instead of Java's more verbose

 List

.

Since wildcards are a form of existential types they can be used for more things than just variance. A type like

 List
("a list of unknown type"[25]) lets objects be passed to methods or stored in fields without exactly specifying their type parameters. This is particularly valuable for classes such as Class where most of the methods do not mention the type parameter.


However, type inference for existential types is a difficult problem. For the compiler implementer, Java wildcards raise issues with type checker termination, type argument inference, and ambiguous programs.[26] In general it is undecidable whether a Java program using generics is well-typed or not,[27] so any type checker will have to go into an infinite loop or time out for some programs. For the programmer, it leads to complicated type error messages. Java type checks wildcard types by replacing the wildcards with fresh type variables (so-called capture conversion). This can make error messages harder to read, because they refer to type variables that the programmer did not directly write. For example, trying to add a

 Cat
to a

 List
will give an error like

method List.add (capture#1) is not applicable
(actual argument Cat cannot be converted to capture#1 by method invocation conversion)
where capture#1 is a fresh type-variable:
capture#1 extends Animal from capture of ? extends Animal


Since both declaration-site and use-site annotations can be useful, some type systems provide both.[16][22]

## Etymology

These terms come from the notion of covariant and contravariant functors in category theory. Consider the category $\displaystyle{ C }$ whose objects are types and whose morphisms represent the subtype relationship ≤. (This is an example of how any partially ordered set can be considered as a category.) Then for example the function type constructor takes two types p and r and creates a new type pr; so it takes objects in $\displaystyle{ C^2 }$ to objects in $\displaystyle{ C }$. By the subtyping rule for function types this operation reverses ≤ for the first parameter and preserves it for the second, so it is a contravariant functor in the first parameter and a covariant functor in the second.

## References

1. This only happens in a pathological case. For example, I<T> = int: any type can be put in for T and the result is still int.
2. Skeet, Jon (23 March 2019). C# in Depth. Manning. ISBN 978-1617294532.
3. Func<T, TResult> Delegate - MSDN Documentation
4. Bloch, Joshua (2018). "Effective Java: Programming Language Guide" (third ed.). Addison-Wesley. ISBN 978-0134685991.
5. Reynolds, John C. (1981). "The Essence of Algol". Symposium on Algorithmic Languages. North-Holland.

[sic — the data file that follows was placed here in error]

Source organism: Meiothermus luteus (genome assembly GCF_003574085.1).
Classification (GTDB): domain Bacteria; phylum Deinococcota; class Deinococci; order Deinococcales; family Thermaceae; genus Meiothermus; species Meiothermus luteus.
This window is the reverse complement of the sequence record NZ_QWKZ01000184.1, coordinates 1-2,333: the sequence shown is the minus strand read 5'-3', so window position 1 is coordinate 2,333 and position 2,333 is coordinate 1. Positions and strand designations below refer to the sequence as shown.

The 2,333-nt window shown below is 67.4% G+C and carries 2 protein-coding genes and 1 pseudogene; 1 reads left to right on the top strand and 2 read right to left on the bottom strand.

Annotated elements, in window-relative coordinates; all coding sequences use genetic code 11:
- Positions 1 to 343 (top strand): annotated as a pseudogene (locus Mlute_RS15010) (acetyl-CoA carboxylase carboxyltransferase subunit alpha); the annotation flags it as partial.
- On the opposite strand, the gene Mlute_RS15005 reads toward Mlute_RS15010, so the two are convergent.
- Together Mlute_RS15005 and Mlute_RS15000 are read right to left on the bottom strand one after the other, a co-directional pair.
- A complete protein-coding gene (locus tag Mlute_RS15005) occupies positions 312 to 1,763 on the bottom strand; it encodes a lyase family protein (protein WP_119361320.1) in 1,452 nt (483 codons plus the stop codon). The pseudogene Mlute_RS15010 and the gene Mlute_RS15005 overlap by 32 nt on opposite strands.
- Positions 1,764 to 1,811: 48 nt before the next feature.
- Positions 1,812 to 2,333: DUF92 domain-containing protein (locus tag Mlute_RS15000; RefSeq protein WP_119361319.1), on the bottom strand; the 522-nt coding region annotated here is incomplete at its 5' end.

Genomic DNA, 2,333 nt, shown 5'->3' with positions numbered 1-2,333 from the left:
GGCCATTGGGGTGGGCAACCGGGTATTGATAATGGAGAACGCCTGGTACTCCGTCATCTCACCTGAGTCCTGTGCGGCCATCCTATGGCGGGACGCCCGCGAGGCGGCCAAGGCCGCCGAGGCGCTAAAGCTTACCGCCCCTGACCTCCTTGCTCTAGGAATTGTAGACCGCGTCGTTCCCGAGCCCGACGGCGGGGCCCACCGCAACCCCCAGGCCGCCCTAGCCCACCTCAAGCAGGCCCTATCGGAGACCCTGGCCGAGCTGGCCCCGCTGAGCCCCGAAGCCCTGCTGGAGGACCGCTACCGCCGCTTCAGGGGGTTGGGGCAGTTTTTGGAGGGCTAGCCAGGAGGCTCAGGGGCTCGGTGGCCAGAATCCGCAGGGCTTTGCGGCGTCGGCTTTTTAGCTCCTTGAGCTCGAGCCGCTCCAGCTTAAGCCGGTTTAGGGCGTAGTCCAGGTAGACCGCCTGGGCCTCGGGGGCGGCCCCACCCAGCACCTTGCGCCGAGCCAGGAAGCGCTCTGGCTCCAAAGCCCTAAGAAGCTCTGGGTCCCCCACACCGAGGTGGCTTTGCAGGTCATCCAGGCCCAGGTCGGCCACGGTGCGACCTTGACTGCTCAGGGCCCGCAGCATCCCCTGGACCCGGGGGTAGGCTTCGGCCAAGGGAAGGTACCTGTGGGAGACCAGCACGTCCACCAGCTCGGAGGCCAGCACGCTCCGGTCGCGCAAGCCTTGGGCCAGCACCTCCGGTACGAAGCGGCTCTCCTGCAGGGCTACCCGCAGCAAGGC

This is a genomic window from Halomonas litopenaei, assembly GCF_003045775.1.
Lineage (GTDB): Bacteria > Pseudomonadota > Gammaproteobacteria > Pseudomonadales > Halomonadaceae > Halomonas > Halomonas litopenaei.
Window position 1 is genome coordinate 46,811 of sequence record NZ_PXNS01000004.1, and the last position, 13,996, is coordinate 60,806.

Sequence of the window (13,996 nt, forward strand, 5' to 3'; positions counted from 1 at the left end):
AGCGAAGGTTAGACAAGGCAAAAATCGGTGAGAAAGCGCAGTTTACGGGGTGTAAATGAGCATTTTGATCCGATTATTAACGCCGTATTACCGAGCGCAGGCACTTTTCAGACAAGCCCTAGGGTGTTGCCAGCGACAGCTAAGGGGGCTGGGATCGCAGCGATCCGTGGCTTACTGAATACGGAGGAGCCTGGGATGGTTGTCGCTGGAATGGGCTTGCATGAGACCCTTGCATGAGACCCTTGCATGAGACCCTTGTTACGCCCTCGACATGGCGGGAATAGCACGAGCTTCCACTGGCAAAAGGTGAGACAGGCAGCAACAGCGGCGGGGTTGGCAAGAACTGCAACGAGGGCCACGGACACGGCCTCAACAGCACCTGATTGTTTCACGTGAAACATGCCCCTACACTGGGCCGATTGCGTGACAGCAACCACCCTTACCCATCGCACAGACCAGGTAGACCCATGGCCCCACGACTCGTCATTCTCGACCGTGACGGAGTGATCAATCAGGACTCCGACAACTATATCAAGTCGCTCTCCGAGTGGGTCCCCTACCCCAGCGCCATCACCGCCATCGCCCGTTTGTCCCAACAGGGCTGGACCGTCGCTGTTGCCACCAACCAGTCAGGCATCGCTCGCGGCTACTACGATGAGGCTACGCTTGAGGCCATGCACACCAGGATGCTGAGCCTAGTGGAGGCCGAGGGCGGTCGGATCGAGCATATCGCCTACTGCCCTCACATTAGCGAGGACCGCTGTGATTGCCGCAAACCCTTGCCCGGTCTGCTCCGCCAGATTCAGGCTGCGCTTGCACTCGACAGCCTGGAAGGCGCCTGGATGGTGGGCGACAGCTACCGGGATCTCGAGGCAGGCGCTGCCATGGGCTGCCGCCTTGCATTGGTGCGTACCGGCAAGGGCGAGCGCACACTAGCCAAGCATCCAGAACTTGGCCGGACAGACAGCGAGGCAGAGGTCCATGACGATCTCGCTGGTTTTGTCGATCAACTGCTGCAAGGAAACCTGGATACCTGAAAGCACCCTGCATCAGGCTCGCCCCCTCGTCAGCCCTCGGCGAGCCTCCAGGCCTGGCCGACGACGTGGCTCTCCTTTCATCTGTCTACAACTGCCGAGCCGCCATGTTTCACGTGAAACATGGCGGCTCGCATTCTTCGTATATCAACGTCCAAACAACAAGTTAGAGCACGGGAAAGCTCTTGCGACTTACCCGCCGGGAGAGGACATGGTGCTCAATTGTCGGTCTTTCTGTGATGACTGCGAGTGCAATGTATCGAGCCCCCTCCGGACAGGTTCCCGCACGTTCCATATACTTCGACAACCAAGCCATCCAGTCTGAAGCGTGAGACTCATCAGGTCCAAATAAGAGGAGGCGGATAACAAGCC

6. Cardelli, Luca (1984). "A semantics of multiple inheritance". Semantics of Data Types (International Symposium Sophia-Antipolis, France, June 27–29, 1984). 173. Springer. pp. 51–67. doi:10.1007/3-540-13346-1_2. ISBN 3-540-13346-1.
Longer version: (February 1988). "A semantics of multiple inheritance". Information and Computation 76 (2/3): 138–164. doi:10.1016/0890-5401(88)90007-7.
7.
8. Allison, Chuck. "What's New in Standard C++?".
9. Bertrand Meyer (October 1995). "Static Typing".
10. Howard, Mark; Bezault, Eric; Meyer, Bertrand; Colnet, Dominique; Stapf, Emmanuel; Arnout, Karine; Keller, Markus (April 2003). "Type-safe covariance: Competent compilers can catch all catcalls".
11. Franz Weber (1992). "Getting Class Correctness and System Correctness Equivalent - How to Get Covariance Right".
12. Castagna, Giuseppe (May 1995). "Covariance and contravariance: conflict without a cause". ACM Transactions on Programming Languages and Systems 17 (3): 431–447. doi:10.1145/203095.203096.
13. Lippert, Eric (3 December 2009). "Exact rules for variance validity".
14. "Section II.9.7". ECMA International Standard ECMA-335 Common Language Infrastructure (CLI) (6th ed.). June 2012.
15. Altidor, John; Shan, Huang Shan; Smaragdakis, Yannis (2011). "Taming the wildcards: combining definition- and use-site variance". ACM. pp. 602–613. doi:10.1145/1993316.1993569. ISBN 9781450306638.
16. Odersky, Marin; Spoon, Lex (September 7, 2010). "The Scala 2.8 Collections API".
17. Bloch, Joshua (November 2007). "The Closures Controversy [video"].
18. Odersky, Martin; Zenger, Matthias (2005). "Scalable component abstractions". ACM. pp. 41–57. doi:10.1145/1094811.1094815. ISBN 1595930310.
19. Venners, Bill; Sommers, Frank (May 18, 2009). "The Purpose of Scala's Type System: A Conversation with Martin Odersky, Part III".
20.
21. Igarashi, Atsushi; Viroli, Mirko (2002). "On Variance-Based Subtyping for Parametric Types". 2374. pp. 441–469. doi:10.1007/3-540-47993-7_19. ISBN 3-540-47993-7.
22. Thorup, Kresten Krab; Torgersen, Mads (1999). "Unifying Genericity: Combining the Benefits of Virtual Types and Parameterized Classes". 1628. Springer. pp. 186–204. doi:10.1007/3-540-48743-3_9. ISBN 3-540-48743-3.
23. Tate, Ross; Leung, Alan; Lerner, Sorin (2011). "Taming wildcards in Java's type system". pp. 614–627. ISBN 9781450306638.
24. Grigore, Radu (2017). "Java generics are turing complete". pp. 73–85. ISBN 9781450346603. Bibcode2016arXiv160505274G.